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About Jason

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  1. I answered my own question (with the help of Google) - the twisted pairs seem to matter, can impact crosstalk and performance on longer cables... Time to crack open the network jacks again and see if I can line these all up properly.
  2. Allright - I fixed several of the female jacks so that my little network tester has all 8 lights going on in the correct order. On the bright side - I was able to get one of my network jacks to work again. Unfortunately, the throughput is still maxing out around 88 Mbps consistently. I didn't try to re-wire the entire jack, just swapped the wires that were out of order. E.g., it used to go 12543678 - the 5 and 3 were reversed. I swapped those two wires and punched them back down... tested with the network tester several times while re-assembling the wall jack and the 8 lights all lit up in order on both ends (at wall jack and in the laundry room). Do I need to actually make sure the twisted pairs are in a specific configuration? Or am I just sitting on top of some lower quality cabling?
  3. I set up my WiFi to have the same SSID (mainwifi), then set up a guest network for 2.4 Ghz (mainwifi-2) and another one for 5 Ghz (mainwifi-5). That way it auto-switches if one signal is better than the other, or I can manually force it to use one or the other. I do the same thing with the second WiFi access point that I have - uses the mainwifi SSID, then it has mainwifi-2b and mainwifi-5b so I can force my iPhone to connect to a specific access point AND frequency... or let it auto-roam to whatever it thinks is best.
  4. Aha - thanks to a handy cable tester, I can confirm the wiring is Not Quite Right. Of the four wires I tested, all of them had at least one pair incorrectly wired. Looks like I'm going to spend some time watching youtube videos of how to patch a network cable correctly...
  5. Here's an article from yesterday (2/23/2017) - http://carycitizen.com/2017/02/23/google-fiber-preparing-for-cary-expansion/ Basically a fluff piece. It's nice that they are communicating something publicly, but all they keep saying is "we get a lot of demand" and "it will be a while". I'm particularly amused by the final line in the article, talking about growth in Cary: "Real estate growth is so fast, I don’t know if we’ll catch up," Gaar said.
  6. Wow - I never thought of daisy chaining that way. All my wiring seems to be a single wire from the wall jack to the laundry room, with relatively correct connectors on each end. Here are some pictures of one of the wall jacks, also a picture of one of the male terminators in the laundry room. To my untrained eye, those look like 8 wires connected on both ends... though any of them could be wired up incorrectly and I wouldn't know. I just picked the jack that was easiest to open up, I'm guessing I need to go through all the ones I'm actively using to check to make sure all 8 wires are connected correctly. Jumping ahead a few steps - if I picked up something like this toolkit, would that help me diagnose wire issues? Not sure if an inexpensive cable tester would be sufficient. I don't have any crimping tools right now, so getting them all in a toolkit seems helpful.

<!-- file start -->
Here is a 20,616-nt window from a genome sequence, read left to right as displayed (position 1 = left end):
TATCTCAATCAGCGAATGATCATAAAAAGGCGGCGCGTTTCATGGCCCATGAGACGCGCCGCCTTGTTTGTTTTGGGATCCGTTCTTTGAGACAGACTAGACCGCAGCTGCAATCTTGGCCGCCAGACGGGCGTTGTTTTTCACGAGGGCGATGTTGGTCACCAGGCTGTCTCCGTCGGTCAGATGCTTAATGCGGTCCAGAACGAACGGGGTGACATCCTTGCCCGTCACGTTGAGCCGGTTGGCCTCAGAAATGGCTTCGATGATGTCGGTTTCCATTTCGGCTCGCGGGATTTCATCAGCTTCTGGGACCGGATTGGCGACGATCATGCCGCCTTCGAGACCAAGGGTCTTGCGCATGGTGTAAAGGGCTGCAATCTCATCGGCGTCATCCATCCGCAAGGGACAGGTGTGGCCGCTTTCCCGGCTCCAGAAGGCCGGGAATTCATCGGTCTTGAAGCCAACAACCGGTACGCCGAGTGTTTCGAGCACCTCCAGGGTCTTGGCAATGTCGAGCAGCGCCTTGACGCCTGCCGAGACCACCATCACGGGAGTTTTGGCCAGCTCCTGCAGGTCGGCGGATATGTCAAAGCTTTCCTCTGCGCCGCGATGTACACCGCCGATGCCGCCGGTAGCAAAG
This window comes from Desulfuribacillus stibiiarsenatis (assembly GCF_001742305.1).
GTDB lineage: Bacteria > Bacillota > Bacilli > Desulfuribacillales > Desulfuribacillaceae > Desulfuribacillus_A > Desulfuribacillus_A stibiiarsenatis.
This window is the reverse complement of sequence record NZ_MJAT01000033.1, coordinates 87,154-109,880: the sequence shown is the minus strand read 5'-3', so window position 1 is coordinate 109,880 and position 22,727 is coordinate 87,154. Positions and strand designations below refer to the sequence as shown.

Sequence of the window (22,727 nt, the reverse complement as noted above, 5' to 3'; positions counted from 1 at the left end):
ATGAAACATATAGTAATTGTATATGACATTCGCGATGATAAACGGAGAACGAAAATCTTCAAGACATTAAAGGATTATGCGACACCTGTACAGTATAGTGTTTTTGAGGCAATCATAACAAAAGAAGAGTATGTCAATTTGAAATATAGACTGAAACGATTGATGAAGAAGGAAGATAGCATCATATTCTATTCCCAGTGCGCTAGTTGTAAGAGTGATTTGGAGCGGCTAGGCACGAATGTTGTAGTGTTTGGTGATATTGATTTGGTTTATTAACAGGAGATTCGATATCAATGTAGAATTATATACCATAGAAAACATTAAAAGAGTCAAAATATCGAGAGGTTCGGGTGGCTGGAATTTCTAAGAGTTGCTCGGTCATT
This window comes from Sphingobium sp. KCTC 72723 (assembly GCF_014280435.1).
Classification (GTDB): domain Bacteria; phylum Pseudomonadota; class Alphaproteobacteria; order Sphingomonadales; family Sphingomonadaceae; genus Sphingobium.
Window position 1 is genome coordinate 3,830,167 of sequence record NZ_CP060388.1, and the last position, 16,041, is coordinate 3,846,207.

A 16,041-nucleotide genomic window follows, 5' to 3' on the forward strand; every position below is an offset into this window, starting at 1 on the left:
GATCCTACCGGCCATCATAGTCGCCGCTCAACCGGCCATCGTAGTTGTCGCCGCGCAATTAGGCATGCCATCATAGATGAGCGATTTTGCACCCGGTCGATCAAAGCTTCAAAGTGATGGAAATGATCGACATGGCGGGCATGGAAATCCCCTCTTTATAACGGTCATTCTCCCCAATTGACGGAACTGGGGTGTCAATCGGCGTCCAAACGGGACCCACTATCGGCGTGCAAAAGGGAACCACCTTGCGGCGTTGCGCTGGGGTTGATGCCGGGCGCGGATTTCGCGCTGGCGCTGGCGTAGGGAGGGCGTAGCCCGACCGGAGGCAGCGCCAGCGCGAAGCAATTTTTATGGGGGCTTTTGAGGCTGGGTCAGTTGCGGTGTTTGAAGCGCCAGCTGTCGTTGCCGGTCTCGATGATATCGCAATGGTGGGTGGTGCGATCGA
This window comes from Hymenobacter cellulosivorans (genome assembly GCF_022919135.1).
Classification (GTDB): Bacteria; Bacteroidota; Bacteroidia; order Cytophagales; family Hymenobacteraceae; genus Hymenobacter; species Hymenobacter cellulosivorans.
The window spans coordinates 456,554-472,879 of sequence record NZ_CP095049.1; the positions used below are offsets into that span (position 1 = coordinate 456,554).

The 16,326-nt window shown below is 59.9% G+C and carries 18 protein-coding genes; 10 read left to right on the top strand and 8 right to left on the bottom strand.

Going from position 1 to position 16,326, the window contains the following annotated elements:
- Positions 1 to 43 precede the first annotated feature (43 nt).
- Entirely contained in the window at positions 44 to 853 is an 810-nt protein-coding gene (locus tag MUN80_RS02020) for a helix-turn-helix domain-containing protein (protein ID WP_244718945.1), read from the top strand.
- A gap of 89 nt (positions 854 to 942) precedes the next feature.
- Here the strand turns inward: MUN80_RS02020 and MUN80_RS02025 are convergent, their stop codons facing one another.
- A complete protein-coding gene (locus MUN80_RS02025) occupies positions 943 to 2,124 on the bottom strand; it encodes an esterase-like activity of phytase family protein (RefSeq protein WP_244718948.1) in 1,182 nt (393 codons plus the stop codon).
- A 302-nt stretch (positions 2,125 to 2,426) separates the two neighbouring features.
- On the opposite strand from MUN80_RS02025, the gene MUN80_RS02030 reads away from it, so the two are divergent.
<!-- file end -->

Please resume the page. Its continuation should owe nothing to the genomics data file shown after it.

7. Awesome - thanks for such a detailed response. It's been a while since I looked at the cat5e wiring - with this new info I'll go back and look at how many wires are connected. The wiring doesn't end in a patch panel, it actually has a male cat5e terminator on the end in my laundry room. For "daisy chaining" - I am pretty sure I did it like this when testing speed, not sure if that qualifies: Laptop <--> 2' cat6 cable <--> wall outlet <--> laundry room terminator <--> network switch <--> 2' cat6 cable <--> Laptop There aren't any cat5e-to-cat5e connections, but that network switch on the laundry room side might qualify as daisy chaining. It doesn't really matter - I'll look at the wires and also test again, removing the switch and as many other variables as I can to make sure I know what's really going through the walls.
  8. I've been trying to figure out my plans for when (if) Google Fiber is available... anyone know the specifics of what they do for installation? Do they just drill a hole in your wall from an exterior box to an interior spot where they can plug in the router? What about hooking up TVs? I was thinking about being able to turn the TV subscription on/off month-to-month to be able to watch certain events... that obviously depends on how the TV is hooked up to the Google Fiber Router. Our house was pre-wired for a few things when we bought it... I currently have the TWC coax run from the exterior up to my laundry room on the 2nd floor of the house. There's also cat5e cabling going from the laundry room out to various points around the house. Unfortunately the cat5e doesn't have great throughput... I get about 80-90 mbit between computers on the network. I can get about 300 mbit over wifi, but would prefer to use some sort of wired backhaul for my stationary computers and apple tv in the living room, then allow the wifi to be mostly for mobile devices. Oh, and the laundry room is not great for Wifi, so I have my Wifi access point deployed in a more central room of the house. I'm not really expecting Google Fiber to re-wire my house, but what do they do as part of the installation? Do they piggy-back on existing wiring, and if so, which wiring? Similarly - what do they do for the network phone they offer? I currently have an Ooma VOIP plugged into the house's telephone wiring - works ok, other than the call quality issues that Ooma tends to have. If this info is available elsewhere, please point me towards it. I have googled a bit, also searched on this forum... only to come up empty handed.
  9. For Google TV - it looks like there are no contracts, so can you just turn it on one month and turn it off the next month?